refugee camps

Manyangson Ngong, le capitaine de l’équipe Lucky Start du camp d’Ayilo. Photo : Oxfam

Blog: Comment des réfugiés sud-soudanais font du foot un instrument de paix, au-delà des clivages

Tandis que la Coupe du monde bat son plein au Brésil, une compétition d’un autre genre a lieu dans le nord de l’Ouganda. Dans les districts d’Arua et d’Adjumani, de jeunes réfugiés sud-soudanais ont formé des équipes de football afin de jouer pour la paix.

« Jamais je ne me serais attendu à en arriver là. Bor, l’école et mes amis me manquent », témoigne Manyangson Ngong, le capitaine de l’équipe Lucky Start du camp d’Ayilo. Le conflit qui a poussé tant de personnes à fuir pour sauver leur vie a aussi coupé court à ses études, à Bor.

Football for peace: World Cup fever helps bridge barriers for South Sudanese refugees

Blog: Football for peace: World Cup fever helps bridge barriers for South Sudanese refugees

As countries from all over compete for the World Cup title in Brazil, a different kind of tournament is taking place in northern Uganda. There, in the districts of Arua and Adjumani, young South Sudanese refugees have formed football teams to play for peace.

“I never expected to end up in such a situation. I miss Bor, school and my friends,” says 18-year-old Manyangson Ngong, the captain of the Lucky Start team from Ayilo settlement. His studies in Bor were cut short at the start of the conflict that has left many fleeing for safety.

How solar power is helping Syrian refugees

Blog: How solar power is helping Syrian refugees

For Syrian refugees in Jordan’s Zaatari camp, the sun’s light means safer nights.

Look closely at the photo above. Notice anything different about those lampposts? In fact, the lights in the background of the photo—which was taken in Jordan’s Zaatari refugee camp earlier this month—are actually solar-powered lamps installed by Oxfam to help improve residents’ safety.

Samira has been forced to live in a refugee camp in Lebanon. Photo: Luca Sola/Oxfam

Blog: Syria's women sitting in limbo

I recently met Reema*, a 19-year-old Syrian girl, in a refugee camp in Lebanon. Back in Syria, Reema had her whole life before her. She'd just finished high school, and was about to go to university to study. She was eager to work and set up her future.

Then, her family home was bombed and she, her parents and sisters had to flee. Now she sits in a camp with no chance of further education, no prospect of independence, and — in her eyes — no real hope of a better future.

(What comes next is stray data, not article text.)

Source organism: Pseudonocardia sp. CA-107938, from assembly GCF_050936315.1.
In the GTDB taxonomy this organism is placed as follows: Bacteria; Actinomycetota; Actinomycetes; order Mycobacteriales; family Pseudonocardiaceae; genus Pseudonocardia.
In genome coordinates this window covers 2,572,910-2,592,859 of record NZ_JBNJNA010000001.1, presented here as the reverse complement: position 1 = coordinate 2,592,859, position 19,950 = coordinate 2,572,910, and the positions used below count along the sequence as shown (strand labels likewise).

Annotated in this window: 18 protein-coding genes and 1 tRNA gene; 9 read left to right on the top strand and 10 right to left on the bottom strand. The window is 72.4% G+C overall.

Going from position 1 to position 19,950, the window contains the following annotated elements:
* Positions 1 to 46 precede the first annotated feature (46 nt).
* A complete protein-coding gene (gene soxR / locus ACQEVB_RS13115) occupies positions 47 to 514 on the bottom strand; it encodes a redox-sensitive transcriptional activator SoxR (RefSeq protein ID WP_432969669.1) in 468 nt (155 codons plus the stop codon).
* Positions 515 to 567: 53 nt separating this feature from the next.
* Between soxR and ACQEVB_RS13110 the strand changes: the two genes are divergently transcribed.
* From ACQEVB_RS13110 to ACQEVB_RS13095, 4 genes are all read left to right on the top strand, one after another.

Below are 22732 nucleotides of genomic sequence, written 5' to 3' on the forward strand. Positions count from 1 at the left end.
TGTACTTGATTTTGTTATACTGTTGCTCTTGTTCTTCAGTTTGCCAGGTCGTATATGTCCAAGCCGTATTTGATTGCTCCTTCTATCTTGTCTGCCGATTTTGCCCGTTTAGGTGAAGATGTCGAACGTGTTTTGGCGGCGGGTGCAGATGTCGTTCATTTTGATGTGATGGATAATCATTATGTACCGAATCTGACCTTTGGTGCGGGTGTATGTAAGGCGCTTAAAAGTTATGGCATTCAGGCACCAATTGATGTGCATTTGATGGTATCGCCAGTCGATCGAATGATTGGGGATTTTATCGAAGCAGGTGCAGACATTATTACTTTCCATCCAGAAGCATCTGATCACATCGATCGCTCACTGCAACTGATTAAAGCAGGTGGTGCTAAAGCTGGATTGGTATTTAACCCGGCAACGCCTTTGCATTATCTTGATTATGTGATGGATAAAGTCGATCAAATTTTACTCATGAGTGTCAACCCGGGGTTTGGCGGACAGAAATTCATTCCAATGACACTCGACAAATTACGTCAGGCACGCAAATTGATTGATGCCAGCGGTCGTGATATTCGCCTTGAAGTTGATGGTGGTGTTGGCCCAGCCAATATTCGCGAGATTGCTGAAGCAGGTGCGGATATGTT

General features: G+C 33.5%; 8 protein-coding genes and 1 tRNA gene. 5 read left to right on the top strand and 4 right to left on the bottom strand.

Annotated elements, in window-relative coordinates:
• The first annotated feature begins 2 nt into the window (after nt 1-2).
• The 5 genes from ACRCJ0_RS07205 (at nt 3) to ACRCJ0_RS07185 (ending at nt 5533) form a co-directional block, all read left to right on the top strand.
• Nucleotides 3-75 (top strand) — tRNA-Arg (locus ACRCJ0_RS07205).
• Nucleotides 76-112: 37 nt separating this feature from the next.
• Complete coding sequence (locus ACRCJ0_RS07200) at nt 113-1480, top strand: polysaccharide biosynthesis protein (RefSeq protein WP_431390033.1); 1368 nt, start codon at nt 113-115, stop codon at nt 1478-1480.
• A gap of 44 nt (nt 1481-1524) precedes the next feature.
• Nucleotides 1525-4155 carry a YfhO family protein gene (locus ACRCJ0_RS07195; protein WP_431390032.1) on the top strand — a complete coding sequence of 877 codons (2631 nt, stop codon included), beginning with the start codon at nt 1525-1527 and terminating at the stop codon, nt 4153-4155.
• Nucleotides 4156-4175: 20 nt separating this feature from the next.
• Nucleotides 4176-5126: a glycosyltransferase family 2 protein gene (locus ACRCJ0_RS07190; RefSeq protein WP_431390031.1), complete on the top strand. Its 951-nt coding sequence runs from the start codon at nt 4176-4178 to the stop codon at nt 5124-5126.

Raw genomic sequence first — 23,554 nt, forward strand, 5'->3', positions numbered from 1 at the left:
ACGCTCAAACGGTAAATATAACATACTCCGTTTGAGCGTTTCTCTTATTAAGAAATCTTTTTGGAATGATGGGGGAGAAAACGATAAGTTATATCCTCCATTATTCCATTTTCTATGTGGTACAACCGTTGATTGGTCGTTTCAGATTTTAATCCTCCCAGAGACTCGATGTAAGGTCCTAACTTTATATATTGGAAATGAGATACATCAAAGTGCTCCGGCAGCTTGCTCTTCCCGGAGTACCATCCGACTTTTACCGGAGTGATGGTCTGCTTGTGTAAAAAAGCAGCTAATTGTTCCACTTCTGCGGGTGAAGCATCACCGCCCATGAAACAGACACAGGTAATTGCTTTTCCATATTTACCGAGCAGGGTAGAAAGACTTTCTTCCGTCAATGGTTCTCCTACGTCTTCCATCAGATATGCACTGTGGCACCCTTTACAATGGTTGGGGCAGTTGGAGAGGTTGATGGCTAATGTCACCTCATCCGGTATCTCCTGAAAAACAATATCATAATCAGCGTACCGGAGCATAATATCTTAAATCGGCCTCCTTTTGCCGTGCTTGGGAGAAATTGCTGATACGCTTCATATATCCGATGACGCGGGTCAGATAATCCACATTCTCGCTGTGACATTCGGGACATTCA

Sadly, Reema's story is just one of many among the people of Syria.

Helping disabled Syrian refugees live with dignity in Jordan’s Zaatari camp

Blog: Helping disabled Syrian refugees live with dignity in Jordan’s Zaatari camp

Adapting to life in Jordan’s sprawling desert refugee camp Zaatari, is hard for all refugees, but especially so for those with disabilities and special needs.

I met 12-year-old Sidra, who had arrived just two days earlier, with her mother and brother on the main street near the camp entrance. They had just gone to a hospital in the camp to register Sidra and request a wheelchair.

In Cairo, Egyptians gathered to light candles in Mostafa Mahmoud Square, in solidarity with the people of Syria. Photo: Ihab El-Sakkout

Blog: A global call for ending the sufferings of Syrians

Thousands of Syrians continue to flee conflict every day, seeking safety in neighboring countries. Thursday 14 March marked the two year anniversary of the start of the crisis in Syria. Oxfam with partners around the region joined efforts to mark this day by organizing a candlelit vigil in different parts in the world.

Children collect water from Oxfam tap stands at Zaatari refugee camp. Credit: Caroline Gluck

Blog: Syrian refugee influx adding to Jordan’s water worries

Just a short distance from Zaatari, Jordan’s sprawling refugee camp, hosting more than 160,000 people who’ve fled conflict in Syria, lies a road full of small nurseries growing vegetables and olive trees.

Vigilia Global para Siria, 14 de marzo de 2013

Blog: Dos años son demasiados: Únete a la vigilia internacional por Siria

“¿Dos años? ¿Ha pasado ya tanto tiempo?”. Esa es la reacción general aquí, en el Reino Unido, cuando le recuerdo a la gente que el conflicto de Siria se acerca a su segundo aniversario.

Hace dos años, por esta época, la ola de protestas que recorría el norte de África y Oriente Próximo acaparaba los titulares internacionales. El 15 de marzo de 2011, le llegó el turno a Siria. 

Global Vigil for Syria, 14 March 2013

Blog: Two years too long: Join the Global Vigil for Syria

‘Two years? Has it been going on that long?’ That’s the common reaction when I tell people in the UK that the conflict in Syria is nearing its second anniversary.

This time two years ago, the international news agenda was dominated by stories about the wave of protests running across North Africa and the Middle East. On 15 March 2011 it was Syria’s turn.

Farah Al-Basha deals with workers and contractors, in Zaatari camp for Syrian refugees. Credit: Caroline Gluck/Oxfam

Blog: Helping Syrian refugees in a male-dominated environment

Amid a sea of male construction and site workers in Jordan’s sprawling Zaatari desert camp, Oxfam’s female engineer Farah Al-Basha stands out from the crowd.

The energetic 27-year-old Jordanian joined the Oxfam team earlier this year, quitting her job at a private engineering company to work for the aid agency.

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